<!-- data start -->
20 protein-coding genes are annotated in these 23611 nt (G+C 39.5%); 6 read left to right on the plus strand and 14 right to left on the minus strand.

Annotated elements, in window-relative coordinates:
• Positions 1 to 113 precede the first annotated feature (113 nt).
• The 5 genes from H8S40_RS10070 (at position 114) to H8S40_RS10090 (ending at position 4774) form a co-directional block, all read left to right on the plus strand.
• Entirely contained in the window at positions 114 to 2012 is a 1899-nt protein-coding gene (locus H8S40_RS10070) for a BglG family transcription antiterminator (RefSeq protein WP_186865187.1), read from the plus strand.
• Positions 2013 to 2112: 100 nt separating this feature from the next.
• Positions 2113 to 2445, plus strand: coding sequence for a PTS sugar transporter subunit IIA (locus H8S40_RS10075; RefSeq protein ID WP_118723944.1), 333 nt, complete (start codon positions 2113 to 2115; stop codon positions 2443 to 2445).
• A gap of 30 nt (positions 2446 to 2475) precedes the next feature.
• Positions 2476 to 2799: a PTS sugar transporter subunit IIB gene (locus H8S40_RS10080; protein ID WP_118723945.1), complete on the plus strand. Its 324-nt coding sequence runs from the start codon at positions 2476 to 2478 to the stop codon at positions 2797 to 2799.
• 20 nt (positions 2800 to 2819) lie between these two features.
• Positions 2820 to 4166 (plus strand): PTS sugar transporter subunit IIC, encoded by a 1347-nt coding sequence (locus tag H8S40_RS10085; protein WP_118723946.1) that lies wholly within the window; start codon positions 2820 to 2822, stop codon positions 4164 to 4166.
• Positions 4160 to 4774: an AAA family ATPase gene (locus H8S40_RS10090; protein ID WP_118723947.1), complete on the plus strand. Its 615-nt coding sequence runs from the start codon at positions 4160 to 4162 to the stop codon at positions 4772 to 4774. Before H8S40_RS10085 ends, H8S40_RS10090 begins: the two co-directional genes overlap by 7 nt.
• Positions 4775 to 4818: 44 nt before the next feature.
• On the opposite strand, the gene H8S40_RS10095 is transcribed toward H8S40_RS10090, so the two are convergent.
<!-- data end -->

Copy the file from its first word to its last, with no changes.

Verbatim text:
20 protein-coding genes are annotated in these 23611 nt (G+C 39.5%); 6 read left to right on the plus strand and 14 right to left on the minus strand.

Annotated elements, in window-relative coordinates:
• Positions 1 to 113 precede the first annotated feature (113 nt).
• The 5 genes from H8S40_RS10070 (at position 114) to H8S40_RS10090 (ending at position 4774) form a co-directional block, all read left to right on the plus strand.
• Entirely contained in the window at positions 114 to 2012 is a 1899-nt protein-coding gene (locus H8S40_RS10070) for a BglG family transcription antiterminator (RefSeq protein WP_186865187.1), read from the plus strand.
• Positions 2013 to 2112: 100 nt separating this feature from the next.
• Positions 2113 to 2445, plus strand: coding sequence for a PTS sugar transporter subunit IIA (locus H8S40_RS10075; RefSeq protein ID WP_118723944.1), 333 nt, complete (start codon positions 2113 to 2115; stop codon positions 2443 to 2445).
• A gap of 30 nt (positions 2446 to 2475) precedes the next feature.
• Positions 2476 to 2799: a PTS sugar transporter subunit IIB gene (locus H8S40_RS10080; protein ID WP_118723945.1), complete on the plus strand. Its 324-nt coding sequence runs from the start codon at positions 2476 to 2478 to the stop codon at positions 2797 to 2799.
• 20 nt (positions 2800 to 2819) lie between these two features.
• Positions 2820 to 4166 (plus strand): PTS sugar transporter subunit IIC, encoded by a 1347-nt coding sequence (locus tag H8S40_RS10085; protein WP_118723946.1) that lies wholly within the window; start codon positions 2820 to 2822, stop codon positions 4164 to 4166.
• Positions 4160 to 4774: an AAA family ATPase gene (locus H8S40_RS10090; protein ID WP_118723947.1), complete on the plus strand. Its 615-nt coding sequence runs from the start codon at positions 4160 to 4162 to the stop codon at positions 4772 to 4774. Before H8S40_RS10085 ends, H8S40_RS10090 begins: the two co-directional genes overlap by 7 nt.
• Positions 4775 to 4818: 44 nt before the next feature.
• On the opposite strand, the gene H8S40_RS10095 is transcribed toward H8S40_RS10090, so the two are convergent.